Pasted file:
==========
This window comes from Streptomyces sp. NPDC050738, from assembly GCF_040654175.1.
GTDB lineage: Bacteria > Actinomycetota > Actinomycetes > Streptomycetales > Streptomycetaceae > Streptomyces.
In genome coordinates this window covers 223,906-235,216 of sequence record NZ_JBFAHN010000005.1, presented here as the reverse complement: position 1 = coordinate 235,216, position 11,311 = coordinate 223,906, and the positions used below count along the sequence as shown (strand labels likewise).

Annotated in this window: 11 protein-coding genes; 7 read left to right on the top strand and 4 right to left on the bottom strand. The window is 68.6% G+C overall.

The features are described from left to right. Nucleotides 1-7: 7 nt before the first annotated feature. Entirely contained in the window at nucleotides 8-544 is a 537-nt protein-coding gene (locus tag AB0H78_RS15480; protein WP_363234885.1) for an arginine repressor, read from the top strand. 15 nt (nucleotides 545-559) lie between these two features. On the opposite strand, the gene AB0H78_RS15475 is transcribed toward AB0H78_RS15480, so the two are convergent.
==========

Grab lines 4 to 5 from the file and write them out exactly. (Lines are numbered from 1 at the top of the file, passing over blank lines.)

Annotated in this window: 11 protein-coding genes; 7 read left to right on the top strand and 4 right to left on the bottom strand. The window is 68.6% G+C overall.

The features are described from left to right. Nucleotides 1-7: 7 nt before the first annotated feature. Entirely contained in the window at nucleotides 8-544 is a 537-nt protein-coding gene (locus tag AB0H78_RS15480; protein WP_363234885.1) for an arginine repressor, read from the top strand. 15 nt (nucleotides 545-559) lie between these two features. On the opposite strand, the gene AB0H78_RS15475 is transcribed toward AB0H78_RS15480, so the two are convergent.